In an article I read the other day, the "storm" over in Russia, the resulting knock on effects on the energy prices, the stakes bought in Russian Energy companies [e.g BP] and how vulnerable we are to their economic & political state, may turn the tide towards exploiting shale gas and other forms of energy sources.
I guess Igas could be subject to a buy-in at any time and it wouldn't surprise me if the big oil and gas interests weren't sniffing around but I think Mr Austin will be in a better bargaining position once he has some info from the Barton exploration. Austin is an old city finance guy so I'm confident he'll know how to play it. I think the first big share movement will come in April/May spurred by some combination of a buy-in, good Barton news, and the BGS South of England report. Therefore no prediction for three weeks but I'd be hopeful of 140 by the end of May, but DYOR.
Anyone know what this whalley is on about ? As far as I know iGas have only gone into partnership with Total on a couple of their sites. The area around Manchester and their Bowland holdings are still intact, also their oil production is still going strong. Perhaps I have missed something, and one of us is a git ! henryatkin
IGAS have been diluted and are now around 15% of total potential earnings. Do the maths. How much would they have to earn to justify the current s/p? On 15% of total earnings, 200m shares and a sector PER of around x14. For every Â£1m profit IGAS get 15% = Â£150,000 = 15,000,000p = 0.075 EPS x sector average PER 14 = s/p 1.05p So, that's a share price of around 1p for every Â£1m, they earn. Currently the s/p is suggesting earnings (after the government deduct their 62%) of Â£125,000,000. That's a lot of energy to be found every year after costs and that's just for IGAS's 15%. I think ALK are in a much stronger financial position with visible forward earnings so I anticipate them taking a slower and more cautious approach. Either way it makes us attractive as a potential takeover target which should underpin a higher PER.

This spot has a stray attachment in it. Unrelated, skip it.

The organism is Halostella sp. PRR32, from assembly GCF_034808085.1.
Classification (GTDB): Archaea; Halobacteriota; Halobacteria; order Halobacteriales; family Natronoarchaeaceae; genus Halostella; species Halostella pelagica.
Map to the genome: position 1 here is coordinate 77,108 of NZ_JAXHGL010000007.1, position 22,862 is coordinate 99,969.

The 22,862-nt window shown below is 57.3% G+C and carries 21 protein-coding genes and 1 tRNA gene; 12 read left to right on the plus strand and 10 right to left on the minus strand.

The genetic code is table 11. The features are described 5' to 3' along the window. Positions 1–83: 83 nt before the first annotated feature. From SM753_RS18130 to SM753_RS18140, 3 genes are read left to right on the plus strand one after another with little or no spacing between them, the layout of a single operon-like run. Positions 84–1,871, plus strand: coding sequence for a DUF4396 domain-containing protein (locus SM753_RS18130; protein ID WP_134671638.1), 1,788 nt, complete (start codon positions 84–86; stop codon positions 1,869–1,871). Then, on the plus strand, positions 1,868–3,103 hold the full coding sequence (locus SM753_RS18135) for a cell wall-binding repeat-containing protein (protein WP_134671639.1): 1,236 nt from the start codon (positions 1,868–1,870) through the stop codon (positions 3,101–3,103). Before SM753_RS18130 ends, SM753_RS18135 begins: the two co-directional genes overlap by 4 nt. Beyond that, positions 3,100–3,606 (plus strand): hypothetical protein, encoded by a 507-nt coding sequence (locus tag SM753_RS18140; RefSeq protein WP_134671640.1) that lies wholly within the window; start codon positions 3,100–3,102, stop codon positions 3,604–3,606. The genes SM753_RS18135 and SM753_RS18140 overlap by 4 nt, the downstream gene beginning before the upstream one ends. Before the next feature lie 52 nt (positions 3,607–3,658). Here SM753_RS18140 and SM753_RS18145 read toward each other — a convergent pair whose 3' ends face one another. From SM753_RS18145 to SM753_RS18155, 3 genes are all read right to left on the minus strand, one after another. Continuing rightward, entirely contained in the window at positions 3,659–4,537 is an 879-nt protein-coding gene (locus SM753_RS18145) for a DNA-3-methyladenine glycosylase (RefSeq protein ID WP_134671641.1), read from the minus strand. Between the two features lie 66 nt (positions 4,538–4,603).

No problem, hope it works out, I'm sticking with my PF of Lloyds as my safe(ish) bet and Igas as the riskier one, plus a plain stupid small punt on Talv which will probably end up under a Finnish **** heap.
Westminster will on Wednesday be urged to back fracking and “get behind natural gas from shale” in a letter to the Financial Times signed by 25 economists.
The exploitation of shale gas is still in its early stages in the UK but has already prompted a heated national debate, with strong local resistance in some areas where exploration has already taken place.
Opponents of fracking, or hydraulic fracturing, believe the process – which involves injecting a mix of water, sand and chemicals underground at high pressure to create fractures in the rock and release the oil and gas trapped inside – can pollute groundwater and trigger earthquakes.
There are also concerns shale gas production can increase greenhouse gas emissions and put local infrastructure under strain, particularly in rural areas.
But David Cameron has thrown his weight behind shale gas, arguing that it has the potential to lift the British economy and make the nation less reliant on unpredictable foreign sources of oil and gas.
The economists – who include Roger Bootle of Capital Economics, Patrick Minford of Cardiff Business School and David Bell of the University of Stirling – argue that shale gas from Lancashire could present significant opportunities for the country.
In their letter, which was organised by the North West Energy Task Force, a pro-fracking group, said shale gas exploitation could create thousands of jobs, ease the pressure on manufacturers, generate export-led growth and boost tax revenues.
Bob Rothschild, professor of economics at Lancaster University, said there were many “compelling arguments” in favour of shale gas. “There are many arguments from an economic point of view for developing this technology,” he said. “The British economy and the northwest in particular could benefit hugely.”
Igas won't be ordering frac pumps. That's third-party-equipment. The most likely people will be United Oilfield Services, currently operating in Poland with Europe- styled equipment, and performing the biggest frac jobs outside of the USA. They also use MAN trucks. Though the prime-movers (the engines which power the pumps) are sourced USA (for the moment.
Do your own research. I have personally shaken hands with the owner and President of UOS, and look forward to meeting with him again , but in Britain, not in Poland.
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